Hypothesis The self-assembly (SA) of cellulose nanocrystals (CNC) in suspensions is important both from the fundamental and advanced technology development perspective. CNC of different lengths self-assemble differently in suspensions by balancing attractive and repulsive interactions which depends strongly on morphology, surface chemistry and concentrations. Experiments Two different commercial CNC samples (CNC-M and CNC-C) of different lengths were dispersed in Milli-Q water at different concentrations (0.5–10 wt%). CNC-M is provided as a gel at a solid concentration of 10.3 wt% which was diluted in Milli-Q water. CNC-C is sold as a powder which was dispersed in Milli-Q water with a mixer to achieve the desired concentrations. TEM was used to determine morphology of CNC. Polarised optical microscopy is performed to get microscale visualisation of the chiral nematic self-assembly. High flux synchrotron SAXS is applied to evaluate and compare the nanoscale self-assembly mechanisms of CNC of different lengths. Findings The SA of two different types of CNC rods of similar diameter but different lengths is investigated. SAXS analysis shows the short rods in suspension form an isotropic phase (randomly oriented) at lower concentration (0–4 wt%); as concentration is increased, the rods become systematically aligned in a nematic phase. The interrod distance d varies as c−0.33 at the lower concentration, which changes to c−0.5 and even c−1 at the higher concentrations. In contrast, the long rods in suspension remain in the isotropic phase throughout the measured concentration range from 0.5 to 10 wt%. The interrod distance also follows the isotropic power law slope of c−0.33. Suspensions made of the short CNC rods show long range order and large interrod distance compared to those formed by the long rods. POM agrees with the SAXS results. A specific equilibrium between attractive and repulsive forces is required to maintain SA and ordering of the rods. DLVO calculations reveal that the long rods maintain van der Waal attractive force dominating over the electrostatic repulsion, which hinders rods alignment in an ordered manner. However, for the short rods, the weaker attractive interactions are well compensated by the repulsive force which aligns rods in an ordered assembly. This fundamental understanding of the SA of rods in suspensions facilitates the engineering of novel CNC composites of unique optical properties which enables novel applications such as in sensors and bio-diagnostics.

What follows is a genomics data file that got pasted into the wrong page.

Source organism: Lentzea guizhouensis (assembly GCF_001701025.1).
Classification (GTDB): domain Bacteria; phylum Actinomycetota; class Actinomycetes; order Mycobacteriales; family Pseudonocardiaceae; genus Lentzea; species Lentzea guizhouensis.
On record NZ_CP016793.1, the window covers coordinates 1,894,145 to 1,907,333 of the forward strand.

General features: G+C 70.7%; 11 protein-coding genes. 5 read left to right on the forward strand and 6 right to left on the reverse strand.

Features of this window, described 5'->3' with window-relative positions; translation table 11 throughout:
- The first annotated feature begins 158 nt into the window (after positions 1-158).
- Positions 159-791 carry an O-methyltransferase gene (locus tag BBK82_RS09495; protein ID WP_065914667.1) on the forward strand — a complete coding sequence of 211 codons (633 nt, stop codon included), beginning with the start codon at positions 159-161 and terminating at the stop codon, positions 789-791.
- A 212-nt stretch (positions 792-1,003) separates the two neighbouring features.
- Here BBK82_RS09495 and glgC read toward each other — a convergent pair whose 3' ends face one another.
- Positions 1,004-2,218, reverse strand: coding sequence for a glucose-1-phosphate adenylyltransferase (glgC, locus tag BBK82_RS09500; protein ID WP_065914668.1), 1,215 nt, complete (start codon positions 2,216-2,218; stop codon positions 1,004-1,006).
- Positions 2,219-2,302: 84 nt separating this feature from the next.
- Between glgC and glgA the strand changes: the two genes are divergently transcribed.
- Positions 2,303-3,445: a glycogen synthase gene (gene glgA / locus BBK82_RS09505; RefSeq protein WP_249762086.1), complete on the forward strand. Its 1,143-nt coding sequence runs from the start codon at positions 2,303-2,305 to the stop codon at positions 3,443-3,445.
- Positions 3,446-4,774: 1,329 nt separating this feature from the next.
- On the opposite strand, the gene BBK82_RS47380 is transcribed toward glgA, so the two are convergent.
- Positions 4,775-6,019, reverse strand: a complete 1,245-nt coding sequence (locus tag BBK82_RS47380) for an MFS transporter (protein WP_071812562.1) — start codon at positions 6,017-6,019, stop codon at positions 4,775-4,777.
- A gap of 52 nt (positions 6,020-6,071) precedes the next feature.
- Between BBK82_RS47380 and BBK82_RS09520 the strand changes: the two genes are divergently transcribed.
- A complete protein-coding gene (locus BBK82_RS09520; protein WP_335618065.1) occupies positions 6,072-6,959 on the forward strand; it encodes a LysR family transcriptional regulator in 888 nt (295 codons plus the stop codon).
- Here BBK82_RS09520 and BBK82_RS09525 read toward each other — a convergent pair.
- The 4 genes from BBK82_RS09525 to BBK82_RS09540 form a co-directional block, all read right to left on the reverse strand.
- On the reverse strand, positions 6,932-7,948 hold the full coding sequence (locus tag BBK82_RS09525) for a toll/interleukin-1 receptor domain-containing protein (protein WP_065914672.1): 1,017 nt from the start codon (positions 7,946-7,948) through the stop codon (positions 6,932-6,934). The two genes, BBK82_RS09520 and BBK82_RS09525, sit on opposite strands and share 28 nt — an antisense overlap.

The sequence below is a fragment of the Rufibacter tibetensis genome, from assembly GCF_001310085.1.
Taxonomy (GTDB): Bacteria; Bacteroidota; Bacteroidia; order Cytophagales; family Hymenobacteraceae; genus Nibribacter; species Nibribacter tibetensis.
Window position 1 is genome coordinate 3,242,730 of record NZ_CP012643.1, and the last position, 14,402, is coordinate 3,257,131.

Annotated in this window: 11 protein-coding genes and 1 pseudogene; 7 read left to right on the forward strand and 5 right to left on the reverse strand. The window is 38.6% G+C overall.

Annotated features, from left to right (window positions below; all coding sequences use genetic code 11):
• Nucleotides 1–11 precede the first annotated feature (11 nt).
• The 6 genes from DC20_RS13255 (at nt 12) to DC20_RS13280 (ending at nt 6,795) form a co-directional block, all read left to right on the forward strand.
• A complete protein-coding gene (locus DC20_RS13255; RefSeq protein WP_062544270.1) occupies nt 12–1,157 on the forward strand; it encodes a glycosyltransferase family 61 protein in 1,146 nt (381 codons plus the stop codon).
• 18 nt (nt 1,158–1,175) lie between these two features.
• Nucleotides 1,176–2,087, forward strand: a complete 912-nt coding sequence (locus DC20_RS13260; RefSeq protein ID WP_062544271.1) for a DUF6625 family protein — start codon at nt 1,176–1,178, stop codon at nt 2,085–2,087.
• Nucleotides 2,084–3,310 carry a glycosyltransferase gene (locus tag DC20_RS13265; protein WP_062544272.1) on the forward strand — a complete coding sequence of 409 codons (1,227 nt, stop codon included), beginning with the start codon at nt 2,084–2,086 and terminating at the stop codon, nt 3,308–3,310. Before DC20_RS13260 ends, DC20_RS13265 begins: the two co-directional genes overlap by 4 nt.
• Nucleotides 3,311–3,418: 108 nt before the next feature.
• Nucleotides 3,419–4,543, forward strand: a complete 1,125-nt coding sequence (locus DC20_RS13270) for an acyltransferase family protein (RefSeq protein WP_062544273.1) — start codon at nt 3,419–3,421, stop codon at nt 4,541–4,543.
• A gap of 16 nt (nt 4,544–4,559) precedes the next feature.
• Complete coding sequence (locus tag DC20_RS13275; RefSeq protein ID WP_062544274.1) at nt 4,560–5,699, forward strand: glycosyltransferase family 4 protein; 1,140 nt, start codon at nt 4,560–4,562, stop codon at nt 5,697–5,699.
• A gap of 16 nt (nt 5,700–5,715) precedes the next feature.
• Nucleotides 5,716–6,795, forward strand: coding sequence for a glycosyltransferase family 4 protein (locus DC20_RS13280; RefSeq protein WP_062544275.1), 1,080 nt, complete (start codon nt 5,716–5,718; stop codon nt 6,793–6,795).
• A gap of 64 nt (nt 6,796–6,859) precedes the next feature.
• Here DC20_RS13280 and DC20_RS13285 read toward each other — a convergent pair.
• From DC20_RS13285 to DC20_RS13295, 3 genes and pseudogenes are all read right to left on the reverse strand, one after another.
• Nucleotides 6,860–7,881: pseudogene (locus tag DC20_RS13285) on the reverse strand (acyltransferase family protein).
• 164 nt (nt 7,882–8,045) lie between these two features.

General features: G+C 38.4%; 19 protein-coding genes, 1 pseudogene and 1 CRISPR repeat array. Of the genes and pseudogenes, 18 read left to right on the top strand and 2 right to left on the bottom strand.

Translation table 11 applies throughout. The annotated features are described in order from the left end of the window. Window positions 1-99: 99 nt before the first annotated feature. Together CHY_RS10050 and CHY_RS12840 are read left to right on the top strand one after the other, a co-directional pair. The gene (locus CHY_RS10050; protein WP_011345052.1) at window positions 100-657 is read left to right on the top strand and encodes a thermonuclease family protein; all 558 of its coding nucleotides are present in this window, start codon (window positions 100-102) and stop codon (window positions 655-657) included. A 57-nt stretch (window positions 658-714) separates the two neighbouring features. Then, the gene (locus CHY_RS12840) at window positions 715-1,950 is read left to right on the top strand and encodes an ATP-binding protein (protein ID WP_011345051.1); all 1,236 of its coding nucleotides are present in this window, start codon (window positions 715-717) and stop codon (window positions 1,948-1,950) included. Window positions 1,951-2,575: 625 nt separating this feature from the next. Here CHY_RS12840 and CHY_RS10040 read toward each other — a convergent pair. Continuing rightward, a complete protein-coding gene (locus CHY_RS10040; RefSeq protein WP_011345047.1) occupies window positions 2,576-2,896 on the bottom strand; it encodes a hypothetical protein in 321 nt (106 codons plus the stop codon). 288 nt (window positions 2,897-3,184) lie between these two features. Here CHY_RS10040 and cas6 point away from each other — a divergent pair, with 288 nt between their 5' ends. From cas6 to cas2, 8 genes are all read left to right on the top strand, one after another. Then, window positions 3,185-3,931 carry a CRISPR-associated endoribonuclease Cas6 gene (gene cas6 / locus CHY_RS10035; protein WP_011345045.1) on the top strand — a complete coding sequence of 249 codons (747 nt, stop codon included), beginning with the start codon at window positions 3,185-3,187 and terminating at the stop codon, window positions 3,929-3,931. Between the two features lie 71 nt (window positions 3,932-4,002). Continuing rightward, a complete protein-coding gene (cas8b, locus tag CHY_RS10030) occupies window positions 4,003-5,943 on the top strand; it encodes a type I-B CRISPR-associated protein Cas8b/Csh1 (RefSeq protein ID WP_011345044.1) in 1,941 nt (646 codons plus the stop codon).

- Cellulose Nanocrystals (CNC)
- Polarised Optical Microscopy (POM)
- Small Angle X-ray Scattering (SAXS)
- Transmission Electron Microscopy (TEM)